Should I Do That: TD Ameritrade, E*Trade, and other online, do-it-yourself trading facilitators have a large number of users and clients. I am sure that some have made a hefty sum investing on their own. Should you be in charge of choosing securities to invest in? Should you even be investing in securities right now? Should you be shorting those stocks? You are a recent college graduate. You have about $5,000 in your checking account and are considering investing half of that $5000 in securities. Is this a good decision? No. Although it seems like you have some extra money right now, but when investing, you should consider the worst scenario. Pretend the stock does awful and you lose most of your money. At the same time, your transmission on your car messes up. It will cost you about $2,000. You’ve now gone from $5,000 to $500. You are in trouble. This might seem like an unlikely scenario, but it happens more often than you’d think. A good test, for anyone, is to decide if you can afford to completely lose the invested money and still be financially stable. Even if you believe the stock is a sure thing, you never know what can happen in the short term of the stock market. Something like Greece having financial troubles can cause your domestic stock to go down. If you believe that you can afford to lose all of the money you invest and handle emergency financial situations, feel comfortable investing in securities. If not, yet you still invest, be aware that things may go wrong.

Once you have established that you are in a sound financial position and still want to invest in the stock market, decide if you have the time to play the stock market game. First, to determine which stocks to invest in can take a long time. If you have a portfolio of 10 or more stocks, reading and understanding the highlights of the news about the companies you are invested in can take hours. If you have a full-time job and kids, this can be overwhelming.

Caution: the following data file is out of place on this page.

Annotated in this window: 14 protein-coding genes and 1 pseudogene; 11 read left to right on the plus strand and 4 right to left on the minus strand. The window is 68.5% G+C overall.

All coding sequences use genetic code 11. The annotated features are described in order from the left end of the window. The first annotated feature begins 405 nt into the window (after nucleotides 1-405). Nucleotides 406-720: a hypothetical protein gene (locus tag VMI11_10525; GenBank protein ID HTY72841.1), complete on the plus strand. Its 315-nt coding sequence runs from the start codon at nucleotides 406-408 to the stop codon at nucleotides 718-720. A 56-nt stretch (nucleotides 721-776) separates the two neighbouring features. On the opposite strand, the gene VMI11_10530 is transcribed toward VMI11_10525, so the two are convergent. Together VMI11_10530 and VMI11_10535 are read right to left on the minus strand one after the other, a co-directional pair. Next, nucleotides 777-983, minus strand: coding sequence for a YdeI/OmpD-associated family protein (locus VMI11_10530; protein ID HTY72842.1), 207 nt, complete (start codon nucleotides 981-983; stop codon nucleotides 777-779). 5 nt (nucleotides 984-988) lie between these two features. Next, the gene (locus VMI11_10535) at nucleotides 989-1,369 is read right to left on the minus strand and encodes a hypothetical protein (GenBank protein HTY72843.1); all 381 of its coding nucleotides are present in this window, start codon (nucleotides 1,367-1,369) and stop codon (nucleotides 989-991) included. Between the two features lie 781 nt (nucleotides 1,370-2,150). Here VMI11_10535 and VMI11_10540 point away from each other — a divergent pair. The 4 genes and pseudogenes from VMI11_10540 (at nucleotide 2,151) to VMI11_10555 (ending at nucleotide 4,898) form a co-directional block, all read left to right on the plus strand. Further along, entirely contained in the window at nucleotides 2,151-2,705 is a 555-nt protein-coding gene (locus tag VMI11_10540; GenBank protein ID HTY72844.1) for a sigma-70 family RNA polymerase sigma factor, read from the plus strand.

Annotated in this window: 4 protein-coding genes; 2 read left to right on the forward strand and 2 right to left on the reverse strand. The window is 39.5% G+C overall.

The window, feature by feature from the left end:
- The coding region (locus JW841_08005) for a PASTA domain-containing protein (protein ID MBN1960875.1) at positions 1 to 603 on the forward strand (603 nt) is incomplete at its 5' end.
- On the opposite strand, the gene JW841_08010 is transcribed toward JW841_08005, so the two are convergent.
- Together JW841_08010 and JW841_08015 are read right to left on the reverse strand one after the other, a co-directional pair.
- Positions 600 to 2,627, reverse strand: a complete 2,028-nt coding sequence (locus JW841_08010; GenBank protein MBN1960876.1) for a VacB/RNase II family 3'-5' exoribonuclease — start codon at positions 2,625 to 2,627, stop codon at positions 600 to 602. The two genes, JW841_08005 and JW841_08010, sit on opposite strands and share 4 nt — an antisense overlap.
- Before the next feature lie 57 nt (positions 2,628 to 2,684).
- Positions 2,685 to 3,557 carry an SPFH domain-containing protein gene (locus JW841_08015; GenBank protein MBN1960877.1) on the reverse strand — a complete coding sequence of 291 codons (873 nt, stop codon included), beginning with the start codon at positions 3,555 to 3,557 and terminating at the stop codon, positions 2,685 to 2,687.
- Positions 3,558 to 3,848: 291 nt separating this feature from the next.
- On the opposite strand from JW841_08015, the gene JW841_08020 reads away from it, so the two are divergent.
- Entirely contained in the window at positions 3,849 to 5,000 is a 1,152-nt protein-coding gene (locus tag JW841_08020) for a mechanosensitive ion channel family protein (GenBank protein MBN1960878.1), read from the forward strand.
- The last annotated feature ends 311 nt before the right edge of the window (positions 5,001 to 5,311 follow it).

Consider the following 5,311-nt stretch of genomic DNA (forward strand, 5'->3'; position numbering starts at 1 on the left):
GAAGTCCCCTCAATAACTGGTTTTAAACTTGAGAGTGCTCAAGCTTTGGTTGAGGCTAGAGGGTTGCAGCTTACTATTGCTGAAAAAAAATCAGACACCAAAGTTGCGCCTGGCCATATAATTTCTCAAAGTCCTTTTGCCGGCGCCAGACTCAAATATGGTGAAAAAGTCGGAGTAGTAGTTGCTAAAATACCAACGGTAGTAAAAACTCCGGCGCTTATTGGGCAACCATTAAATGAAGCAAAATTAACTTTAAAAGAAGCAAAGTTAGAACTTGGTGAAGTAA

Finally, are you going to make enough money on your investment for it to be worth your time and effort? If you invested $1000, and have a tremendous 25% return, that’s $250. If you held these stocks for less than a year, you are subject to 15% capital gains taxes, reducing your earnings to about $210. Let’s say you were extremely efficient at reading and understanding the news and what it meant for your companies. You spend two hours per week on stock news for the six months that you are managing your portfolio. You have just spent a total of 48 hours for $210. If you believe making less than $4.50 per hour, you go right ahead. Think about the time that you’ll be spending and the realistic returns that you expect. Is that amount worth your time and effort?

The Answer Is… :  …up to you. Amateur investors have the capability to do very well in the stock market. It might be more risky to invest this way, but it can be very risky to pick a stock analyst without researching the person first. Think it through before you decide to invest at all, much less on your own. If you just have one or two stocks that you’d like to invest in, discuss it with a financial professional to see if there are any obvious flaws in your choices. If not, you can always tell your investment broker that you want to hold those two positions. Another way to judge your picks is to create a mock portfolio. Prove it to yourself that you could earn money in the stock market before you risk real money. The stock market can make you rich, but it can also financially devastate you.